Contemporary research on adolescent involvement in religion and delinquency is generally traced to Hirschi and Stark’s 1969 study, titled ‘‘Hellfire and Delinquency.’’ Their study surprised many by reporting no significant relationship between religious involvement and delinquency. Subsequent replications provided mixed results, but multiple reviews, both traditional and systematic, found religious involvement to be inversely related to delinquency. However, meta-analysis of the relationship remains scant with only three studies published to date. To address this research need, we conducted a meta-analysis of 62 relevant studies over four decades, which provided 145 effect sizes from 193,656 adolescents. We examined six bivariate correlations between two, attitudinal and behavioral, measures of religious involvement (religiosity and church attendance) and three indicators of delinquent behavior (alcohol use, illicit drug use, and nondrug delinquency). Our meta-analysis results indicated an inverse relationship among all correlations (range: -.16 to -.22). Stated differently, the results of this meta-analysis confirmed that religious involvement is negatively related to delinquent behaviors, regardless of measurement characteristics. The implications of this finding for future research on religion and delinquency are discussed.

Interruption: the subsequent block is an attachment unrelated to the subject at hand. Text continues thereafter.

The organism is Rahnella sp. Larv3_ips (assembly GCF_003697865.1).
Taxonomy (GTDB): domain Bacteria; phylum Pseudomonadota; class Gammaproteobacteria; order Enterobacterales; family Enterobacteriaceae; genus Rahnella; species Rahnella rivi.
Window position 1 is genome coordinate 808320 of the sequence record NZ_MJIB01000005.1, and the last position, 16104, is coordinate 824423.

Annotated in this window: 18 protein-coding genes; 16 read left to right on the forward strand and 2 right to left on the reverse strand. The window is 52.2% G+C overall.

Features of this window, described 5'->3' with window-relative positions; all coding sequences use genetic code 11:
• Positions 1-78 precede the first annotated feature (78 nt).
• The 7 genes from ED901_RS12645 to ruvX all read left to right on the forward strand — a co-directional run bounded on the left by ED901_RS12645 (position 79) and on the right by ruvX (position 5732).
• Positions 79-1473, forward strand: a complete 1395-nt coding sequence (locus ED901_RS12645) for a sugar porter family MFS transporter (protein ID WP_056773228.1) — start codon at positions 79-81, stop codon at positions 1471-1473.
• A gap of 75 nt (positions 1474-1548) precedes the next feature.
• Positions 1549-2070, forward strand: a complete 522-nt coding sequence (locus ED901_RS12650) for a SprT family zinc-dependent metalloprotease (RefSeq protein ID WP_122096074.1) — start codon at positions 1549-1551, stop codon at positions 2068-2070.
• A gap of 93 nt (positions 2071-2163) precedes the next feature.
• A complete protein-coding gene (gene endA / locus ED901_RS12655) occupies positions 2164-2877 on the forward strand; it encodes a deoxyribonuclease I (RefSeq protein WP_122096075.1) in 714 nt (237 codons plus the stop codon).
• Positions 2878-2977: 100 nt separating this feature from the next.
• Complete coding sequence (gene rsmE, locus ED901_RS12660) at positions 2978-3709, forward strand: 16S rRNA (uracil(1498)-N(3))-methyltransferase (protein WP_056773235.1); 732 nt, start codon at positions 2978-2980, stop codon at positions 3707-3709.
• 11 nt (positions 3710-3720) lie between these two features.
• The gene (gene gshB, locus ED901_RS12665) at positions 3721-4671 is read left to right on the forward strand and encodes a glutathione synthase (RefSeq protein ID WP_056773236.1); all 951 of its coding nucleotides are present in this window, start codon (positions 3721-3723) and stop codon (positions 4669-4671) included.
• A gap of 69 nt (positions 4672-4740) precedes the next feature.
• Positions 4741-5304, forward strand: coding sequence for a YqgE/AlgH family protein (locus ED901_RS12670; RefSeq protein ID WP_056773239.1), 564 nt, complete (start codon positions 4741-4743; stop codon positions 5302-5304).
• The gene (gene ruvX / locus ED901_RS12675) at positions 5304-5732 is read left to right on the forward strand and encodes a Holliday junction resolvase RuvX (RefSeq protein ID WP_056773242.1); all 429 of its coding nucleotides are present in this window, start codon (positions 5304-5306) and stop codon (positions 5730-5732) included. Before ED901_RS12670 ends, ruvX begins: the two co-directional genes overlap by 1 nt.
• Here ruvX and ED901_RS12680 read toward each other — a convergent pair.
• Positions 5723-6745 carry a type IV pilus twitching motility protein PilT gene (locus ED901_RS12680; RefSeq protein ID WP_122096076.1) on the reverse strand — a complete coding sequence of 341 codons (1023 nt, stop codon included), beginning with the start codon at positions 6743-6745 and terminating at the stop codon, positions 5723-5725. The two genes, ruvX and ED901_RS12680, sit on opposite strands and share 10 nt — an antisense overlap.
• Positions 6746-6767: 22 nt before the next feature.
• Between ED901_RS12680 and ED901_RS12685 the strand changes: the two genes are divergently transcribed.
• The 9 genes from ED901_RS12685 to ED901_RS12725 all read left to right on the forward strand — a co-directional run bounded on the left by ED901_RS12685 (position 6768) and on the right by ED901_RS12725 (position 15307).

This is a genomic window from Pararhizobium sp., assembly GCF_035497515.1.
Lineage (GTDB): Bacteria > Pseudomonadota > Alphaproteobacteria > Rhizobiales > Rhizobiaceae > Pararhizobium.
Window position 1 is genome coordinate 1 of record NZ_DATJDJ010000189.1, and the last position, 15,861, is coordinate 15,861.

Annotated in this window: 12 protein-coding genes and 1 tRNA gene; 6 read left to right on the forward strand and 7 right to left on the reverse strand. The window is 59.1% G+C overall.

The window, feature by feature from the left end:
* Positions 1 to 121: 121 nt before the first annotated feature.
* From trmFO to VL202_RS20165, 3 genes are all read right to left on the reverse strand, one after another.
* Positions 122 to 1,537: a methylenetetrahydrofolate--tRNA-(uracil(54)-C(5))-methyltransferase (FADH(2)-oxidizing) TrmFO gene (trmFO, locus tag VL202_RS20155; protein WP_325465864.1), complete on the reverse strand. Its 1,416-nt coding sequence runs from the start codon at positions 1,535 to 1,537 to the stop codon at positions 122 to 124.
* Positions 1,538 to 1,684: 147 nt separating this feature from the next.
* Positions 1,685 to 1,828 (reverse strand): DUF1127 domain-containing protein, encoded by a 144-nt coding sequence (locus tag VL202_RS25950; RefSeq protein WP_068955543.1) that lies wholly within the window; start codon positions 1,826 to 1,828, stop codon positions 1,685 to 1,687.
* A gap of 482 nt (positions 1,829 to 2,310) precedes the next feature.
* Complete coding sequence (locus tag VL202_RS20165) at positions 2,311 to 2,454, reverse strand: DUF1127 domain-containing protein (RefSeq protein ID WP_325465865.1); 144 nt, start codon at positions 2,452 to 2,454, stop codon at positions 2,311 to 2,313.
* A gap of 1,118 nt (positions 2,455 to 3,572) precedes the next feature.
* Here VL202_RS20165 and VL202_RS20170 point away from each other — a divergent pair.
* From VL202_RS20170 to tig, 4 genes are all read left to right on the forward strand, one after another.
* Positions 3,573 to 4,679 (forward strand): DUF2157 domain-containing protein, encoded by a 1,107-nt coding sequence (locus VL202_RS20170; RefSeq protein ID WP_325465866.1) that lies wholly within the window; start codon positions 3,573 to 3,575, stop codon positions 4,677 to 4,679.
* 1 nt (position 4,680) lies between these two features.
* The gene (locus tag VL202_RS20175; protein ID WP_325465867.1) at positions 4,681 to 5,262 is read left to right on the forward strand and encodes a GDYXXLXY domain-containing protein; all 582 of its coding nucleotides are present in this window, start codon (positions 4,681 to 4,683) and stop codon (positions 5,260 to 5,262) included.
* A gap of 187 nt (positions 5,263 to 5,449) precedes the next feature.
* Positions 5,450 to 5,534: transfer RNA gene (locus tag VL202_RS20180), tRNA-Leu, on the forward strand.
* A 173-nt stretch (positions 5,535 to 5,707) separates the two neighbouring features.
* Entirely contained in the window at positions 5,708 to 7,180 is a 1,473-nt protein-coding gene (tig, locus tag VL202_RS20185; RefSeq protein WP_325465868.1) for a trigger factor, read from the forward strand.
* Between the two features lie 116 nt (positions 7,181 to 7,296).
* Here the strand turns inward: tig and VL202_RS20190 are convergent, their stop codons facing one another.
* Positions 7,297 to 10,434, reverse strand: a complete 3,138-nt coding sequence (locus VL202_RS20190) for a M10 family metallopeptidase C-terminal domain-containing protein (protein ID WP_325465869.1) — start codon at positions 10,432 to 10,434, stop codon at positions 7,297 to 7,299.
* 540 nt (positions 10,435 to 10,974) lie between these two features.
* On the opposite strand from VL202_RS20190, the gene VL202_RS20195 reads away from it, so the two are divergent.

Criminal Justice Review
Criminal Justice Review 2015, Vol. 40(4) 505-523. Copyright 2015 Georgia State University. Reprints and permission: sagepub.com/journalsPermissions.nav.
Kelly, P. Elizabeth; Polanin, Joshua R.; Jang, Sung Joon; and Johnson, Byron R., "Religion, Delinquency, and Drug Use: A Meta-Analysis" (2015). Articles. 131.